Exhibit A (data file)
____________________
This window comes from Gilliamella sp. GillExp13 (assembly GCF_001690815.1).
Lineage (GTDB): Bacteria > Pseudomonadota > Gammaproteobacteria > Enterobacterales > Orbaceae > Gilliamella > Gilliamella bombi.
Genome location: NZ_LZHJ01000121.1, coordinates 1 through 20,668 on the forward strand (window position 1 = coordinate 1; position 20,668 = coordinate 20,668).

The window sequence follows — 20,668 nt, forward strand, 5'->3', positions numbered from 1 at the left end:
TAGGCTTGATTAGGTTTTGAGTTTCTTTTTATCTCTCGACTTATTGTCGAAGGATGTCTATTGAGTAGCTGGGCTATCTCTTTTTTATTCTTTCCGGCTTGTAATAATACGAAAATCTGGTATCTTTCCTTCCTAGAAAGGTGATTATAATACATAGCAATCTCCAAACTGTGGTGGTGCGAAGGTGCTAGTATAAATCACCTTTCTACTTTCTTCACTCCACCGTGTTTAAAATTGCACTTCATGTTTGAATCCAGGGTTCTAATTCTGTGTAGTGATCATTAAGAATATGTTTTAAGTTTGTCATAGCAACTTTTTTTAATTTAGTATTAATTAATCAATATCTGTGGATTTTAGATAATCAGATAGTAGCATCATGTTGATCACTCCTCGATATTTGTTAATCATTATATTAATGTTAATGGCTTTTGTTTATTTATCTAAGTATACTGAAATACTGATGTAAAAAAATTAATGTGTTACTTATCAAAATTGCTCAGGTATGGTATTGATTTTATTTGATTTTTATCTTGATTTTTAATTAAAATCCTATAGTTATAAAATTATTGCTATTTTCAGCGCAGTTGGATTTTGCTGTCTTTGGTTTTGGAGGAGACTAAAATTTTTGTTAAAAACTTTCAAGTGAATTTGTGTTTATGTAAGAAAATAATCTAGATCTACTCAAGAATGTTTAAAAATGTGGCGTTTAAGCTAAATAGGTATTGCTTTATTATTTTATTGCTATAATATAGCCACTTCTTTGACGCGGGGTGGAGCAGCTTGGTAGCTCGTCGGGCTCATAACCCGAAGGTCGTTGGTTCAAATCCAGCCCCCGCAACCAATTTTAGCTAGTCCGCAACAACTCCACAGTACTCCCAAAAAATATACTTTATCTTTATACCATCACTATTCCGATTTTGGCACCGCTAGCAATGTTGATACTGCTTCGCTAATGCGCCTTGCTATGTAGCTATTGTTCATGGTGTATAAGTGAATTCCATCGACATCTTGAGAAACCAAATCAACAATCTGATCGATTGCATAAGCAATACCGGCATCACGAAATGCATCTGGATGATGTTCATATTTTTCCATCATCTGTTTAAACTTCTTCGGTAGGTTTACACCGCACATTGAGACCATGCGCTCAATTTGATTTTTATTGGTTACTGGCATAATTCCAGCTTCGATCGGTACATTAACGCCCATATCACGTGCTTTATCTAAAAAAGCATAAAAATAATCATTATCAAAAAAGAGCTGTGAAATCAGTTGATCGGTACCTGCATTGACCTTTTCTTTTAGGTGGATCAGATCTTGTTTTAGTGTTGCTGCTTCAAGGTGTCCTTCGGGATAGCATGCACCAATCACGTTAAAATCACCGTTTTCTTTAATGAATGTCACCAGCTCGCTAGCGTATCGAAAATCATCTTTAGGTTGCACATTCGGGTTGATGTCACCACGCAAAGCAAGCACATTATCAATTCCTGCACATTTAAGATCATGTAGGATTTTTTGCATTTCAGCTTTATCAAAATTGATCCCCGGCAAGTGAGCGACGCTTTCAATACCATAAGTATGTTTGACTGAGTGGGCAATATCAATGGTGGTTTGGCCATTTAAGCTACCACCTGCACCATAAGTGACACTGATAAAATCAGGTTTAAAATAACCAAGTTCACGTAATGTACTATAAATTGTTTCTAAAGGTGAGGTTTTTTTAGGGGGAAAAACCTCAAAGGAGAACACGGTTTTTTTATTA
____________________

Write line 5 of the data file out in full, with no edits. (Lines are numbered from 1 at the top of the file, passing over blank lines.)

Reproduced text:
TAGGCTTGATTAGGTTTTGAGTTTCTTTTTATCTCTCGACTTATTGTCGAAGGATGTCTATTGAGTAGCTGGGCTATCTCTTTTTTATTCTTTCCGGCTTGTAATAATACGAAAATCTGGTATCTTTCCTTCCTAGAAAGGTGATTATAATACATAGCAATCTCCAAACTGTGGTGGTGCGAAGGTGCTAGTATAAATCACCTTTCTACTTTCTTCACTCCACCGTGTTTAAAATTGCACTTCATGTTTGAATCCAGGGTTCTAATTCTGTGTAGTGATCATTAAGAATATGTTTTAAGTTTGTCATAGCAACTTTTTTTAATTTAGTATTAATTAATCAATATCTGTGGATTTTAGATAATCAGATAGTAGCATCATGTTGATCACTCCTCGATATTTGTTAATCATTATATTAATGTTAATGGCTTTTGTTTATTTATCTAAGTATACTGAAATACTGATGTAAAAAAATTAATGTGTTACTTATCAAAATTGCTCAGGTATGGTATTGATTTTATTTGATTTTTATCTTGATTTTTAATTAAAATCCTATAGTTATAAAATTATTGCTATTTTCAGCGCAGTTGGATTTTGCTGTCTTTGGTTTTGGAGGAGACTAAAATTTTTGTTAAAAACTTTCAAGTGAATTTGTGTTTATGTAAGAAAATAATCTAGATCTACTCAAGAATGTTTAAAAATGTGGCGTTTAAGCTAAATAGGTATTGCTTTATTATTTTATTGCTATAATATAGCCACTTCTTTGACGCGGGGTGGAGCAGCTTGGTAGCTCGTCGGGCTCATAACCCGAAGGTCGTTGGTTCAAATCCAGCCCCCGCAACCAATTTTAGCTAGTCCGCAACAACTCCACAGTACTCCCAAAAAATATACTTTATCTTTATACCATCACTATTCCGATTTTGGCACCGCTAGCAATGTTGATACTGCTTCGCTAATGCGCCTTGCTATGTAGCTATTGTTCATGGTGTATAAGTGAATTCCATCGACATCTTGAGAAACCAAATCAACAATCTGATCGATTGCATAAGCAATACCGGCATCACGAAATGCATCTGGATGATGTTCATATTTTTCCATCATCTGTTTAAACTTCTTCGGTAGGTTTACACCGCACATTGAGACCATGCGCTCAATTTGATTTTTATTGGTTACTGGCATAATTCCAGCTTCGATCGGTACATTAACGCCCATATCACGTGCTTTATCTAAAAAAGCATAAAAATAATCATTATCAAAAAAGAGCTGTGAAATCAGTTGATCGGTACCTGCATTGACCTTTTCTTTTAGGTGGATCAGATCTTGTTTTAGTGTTGCTGCTTCAAGGTGTCCTTCGGGATAGCATGCACCAATCACGTTAAAATCACCGTTTTCTTTAATGAATGTCACCAGCTCGCTAGCGTATCGAAAATCATCTTTAGGTTGCACATTCGGGTTGATGTCACCACGCAAAGCAAGCACATTATCAATTCCTGCACATTTAAGATCATGTAGGATTTTTTGCATTTCAGCTTTATCAAAATTGATCCCCGGCAAGTGAGCGACGCTTTCAATACCATAAGTATGTTTGACTGAGTGGGCAATATCAATGGTGGTTTGGCCATTTAAGCTACCACCTGCACCATAAGTGACACTGATAAAATCAGGTTTAAAATAACCAAGTTCACGTAATGTACTATAAATTGTTTCTAAAGGTGAGGTTTTTTTAGGGGGAAAAACCTCAAAGGAGAACACGGTTTTTTTATTA